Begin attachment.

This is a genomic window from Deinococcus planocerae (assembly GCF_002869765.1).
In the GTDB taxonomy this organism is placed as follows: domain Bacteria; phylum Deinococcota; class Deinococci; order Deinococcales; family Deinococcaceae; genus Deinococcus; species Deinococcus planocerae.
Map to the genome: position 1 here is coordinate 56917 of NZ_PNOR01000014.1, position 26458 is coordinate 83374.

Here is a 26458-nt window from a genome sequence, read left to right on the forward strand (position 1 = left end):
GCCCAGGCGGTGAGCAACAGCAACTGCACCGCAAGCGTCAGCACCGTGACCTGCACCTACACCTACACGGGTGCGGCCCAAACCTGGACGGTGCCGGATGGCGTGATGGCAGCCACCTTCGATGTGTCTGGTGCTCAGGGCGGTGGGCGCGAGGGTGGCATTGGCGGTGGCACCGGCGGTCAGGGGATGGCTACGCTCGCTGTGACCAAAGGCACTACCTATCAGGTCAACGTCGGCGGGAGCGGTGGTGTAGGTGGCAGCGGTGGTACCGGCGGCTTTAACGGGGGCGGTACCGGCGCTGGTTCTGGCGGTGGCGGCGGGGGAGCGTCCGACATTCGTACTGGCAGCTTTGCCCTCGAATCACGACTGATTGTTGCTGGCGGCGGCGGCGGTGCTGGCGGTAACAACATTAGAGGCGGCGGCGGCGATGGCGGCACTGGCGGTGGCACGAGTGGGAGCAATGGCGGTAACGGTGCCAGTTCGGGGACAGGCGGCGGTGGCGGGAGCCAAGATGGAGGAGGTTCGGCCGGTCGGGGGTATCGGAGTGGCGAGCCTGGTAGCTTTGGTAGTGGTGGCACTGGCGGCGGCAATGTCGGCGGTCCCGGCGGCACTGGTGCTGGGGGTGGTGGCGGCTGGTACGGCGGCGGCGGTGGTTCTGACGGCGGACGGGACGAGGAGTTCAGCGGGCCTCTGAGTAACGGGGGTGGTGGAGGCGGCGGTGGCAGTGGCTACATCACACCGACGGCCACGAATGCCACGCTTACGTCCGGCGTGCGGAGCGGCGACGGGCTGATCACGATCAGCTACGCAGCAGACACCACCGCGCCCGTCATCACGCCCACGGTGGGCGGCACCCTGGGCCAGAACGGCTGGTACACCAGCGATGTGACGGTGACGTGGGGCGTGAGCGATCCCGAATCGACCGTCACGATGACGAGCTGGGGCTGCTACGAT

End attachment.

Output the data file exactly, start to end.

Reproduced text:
This is a genomic window from Deinococcus planocerae (assembly GCF_002869765.1).
In the GTDB taxonomy this organism is placed as follows: domain Bacteria; phylum Deinococcota; class Deinococci; order Deinococcales; family Deinococcaceae; genus Deinococcus; species Deinococcus planocerae.
Map to the genome: position 1 here is coordinate 56917 of NZ_PNOR01000014.1, position 26458 is coordinate 83374.

Here is a 26458-nt window from a genome sequence, read left to right on the forward strand (position 1 = left end):
GCCCAGGCGGTGAGCAACAGCAACTGCACCGCAAGCGTCAGCACCGTGACCTGCACCTACACCTACACGGGTGCGGCCCAAACCTGGACGGTGCCGGATGGCGTGATGGCAGCCACCTTCGATGTGTCTGGTGCTCAGGGCGGTGGGCGCGAGGGTGGCATTGGCGGTGGCACCGGCGGTCAGGGGATGGCTACGCTCGCTGTGACCAAAGGCACTACCTATCAGGTCAACGTCGGCGGGAGCGGTGGTGTAGGTGGCAGCGGTGGTACCGGCGGCTTTAACGGGGGCGGTACCGGCGCTGGTTCTGGCGGTGGCGGCGGGGGAGCGTCCGACATTCGTACTGGCAGCTTTGCCCTCGAATCACGACTGATTGTTGCTGGCGGCGGCGGCGGTGCTGGCGGTAACAACATTAGAGGCGGCGGCGGCGATGGCGGCACTGGCGGTGGCACGAGTGGGAGCAATGGCGGTAACGGTGCCAGTTCGGGGACAGGCGGCGGTGGCGGGAGCCAAGATGGAGGAGGTTCGGCCGGTCGGGGGTATCGGAGTGGCGAGCCTGGTAGCTTTGGTAGTGGTGGCACTGGCGGCGGCAATGTCGGCGGTCCCGGCGGCACTGGTGCTGGGGGTGGTGGCGGCTGGTACGGCGGCGGCGGTGGTTCTGACGGCGGACGGGACGAGGAGTTCAGCGGGCCTCTGAGTAACGGGGGTGGTGGAGGCGGCGGTGGCAGTGGCTACATCACACCGACGGCCACGAATGCCACGCTTACGTCCGGCGTGCGGAGCGGCGACGGGCTGATCACGATCAGCTACGCAGCAGACACCACCGCGCCCGTCATCACGCCCACGGTGGGCGGCACCCTGGGCCAGAACGGCTGGTACACCAGCGATGTGACGGTGACGTGGGGCGTGAGCGATCCCGAATCGACCGTCACGATGACGAGCTGGGGCTGCTACGAT